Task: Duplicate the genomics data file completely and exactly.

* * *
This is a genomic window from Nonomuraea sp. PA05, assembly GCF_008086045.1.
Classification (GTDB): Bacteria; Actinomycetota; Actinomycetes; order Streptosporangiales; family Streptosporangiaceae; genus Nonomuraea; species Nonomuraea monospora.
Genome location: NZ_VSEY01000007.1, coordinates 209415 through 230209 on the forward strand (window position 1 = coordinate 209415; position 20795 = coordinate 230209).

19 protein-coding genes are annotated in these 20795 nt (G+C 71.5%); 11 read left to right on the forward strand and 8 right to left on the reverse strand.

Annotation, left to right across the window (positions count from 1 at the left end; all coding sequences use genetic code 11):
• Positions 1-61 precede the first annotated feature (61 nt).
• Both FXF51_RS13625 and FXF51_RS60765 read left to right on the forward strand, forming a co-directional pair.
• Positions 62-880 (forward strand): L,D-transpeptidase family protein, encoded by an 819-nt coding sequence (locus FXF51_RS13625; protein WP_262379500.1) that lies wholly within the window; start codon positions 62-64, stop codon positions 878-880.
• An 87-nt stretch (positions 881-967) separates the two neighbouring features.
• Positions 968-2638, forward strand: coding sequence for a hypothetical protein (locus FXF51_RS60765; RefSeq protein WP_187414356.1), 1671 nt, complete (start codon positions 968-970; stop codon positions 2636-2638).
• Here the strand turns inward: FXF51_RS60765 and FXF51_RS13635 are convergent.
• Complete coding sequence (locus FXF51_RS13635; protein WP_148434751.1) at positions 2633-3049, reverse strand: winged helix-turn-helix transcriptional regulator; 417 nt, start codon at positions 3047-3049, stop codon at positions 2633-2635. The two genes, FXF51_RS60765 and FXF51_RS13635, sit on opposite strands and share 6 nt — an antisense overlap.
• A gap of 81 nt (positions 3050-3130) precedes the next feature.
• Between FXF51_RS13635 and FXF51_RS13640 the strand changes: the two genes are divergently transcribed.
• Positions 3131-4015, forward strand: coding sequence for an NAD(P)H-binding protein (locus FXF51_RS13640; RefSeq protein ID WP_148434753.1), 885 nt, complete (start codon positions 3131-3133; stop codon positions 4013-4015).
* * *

This is a genomic window from Nonomuraea sp. PA05, assembly GCF_008086045.1.
Classification (GTDB): Bacteria; Actinomycetota; Actinomycetes; order Streptosporangiales; family Streptosporangiaceae; genus Nonomuraea; species Nonomuraea monospora.
Genome location: NZ_VSEY01000007.1, coordinates 209415 through 230209 on the forward strand (window position 1 = coordinate 209415; position 20795 = coordinate 230209).

19 protein-coding genes are annotated in these 20795 nt (G+C 71.5%); 11 read left to right on the forward strand and 8 right to left on the reverse strand.

Annotation, left to right across the window (positions count from 1 at the left end; all coding sequences use genetic code 11):
• Positions 1-61 precede the first annotated feature (61 nt).
• Both FXF51_RS13625 and FXF51_RS60765 read left to right on the forward strand, forming a co-directional pair.
• Positions 62-880 (forward strand): L,D-transpeptidase family protein, encoded by an 819-nt coding sequence (locus FXF51_RS13625; protein WP_262379500.1) that lies wholly within the window; start codon positions 62-64, stop codon positions 878-880.
• An 87-nt stretch (positions 881-967) separates the two neighbouring features.
• Positions 968-2638, forward strand: coding sequence for a hypothetical protein (locus FXF51_RS60765; RefSeq protein WP_187414356.1), 1671 nt, complete (start codon positions 968-970; stop codon positions 2636-2638).
• Here the strand turns inward: FXF51_RS60765 and FXF51_RS13635 are convergent.
• Complete coding sequence (locus FXF51_RS13635; protein WP_148434751.1) at positions 2633-3049, reverse strand: winged helix-turn-helix transcriptional regulator; 417 nt, start codon at positions 3047-3049, stop codon at positions 2633-2635. The two genes, FXF51_RS60765 and FXF51_RS13635, sit on opposite strands and share 6 nt — an antisense overlap.
• A gap of 81 nt (positions 3050-3130) precedes the next feature.
• Between FXF51_RS13635 and FXF51_RS13640 the strand changes: the two genes are divergently transcribed.
• Positions 3131-4015, forward strand: coding sequence for an NAD(P)H-binding protein (locus FXF51_RS13640; RefSeq protein ID WP_148434753.1), 885 nt, complete (start codon positions 3131-3133; stop codon positions 4013-4015).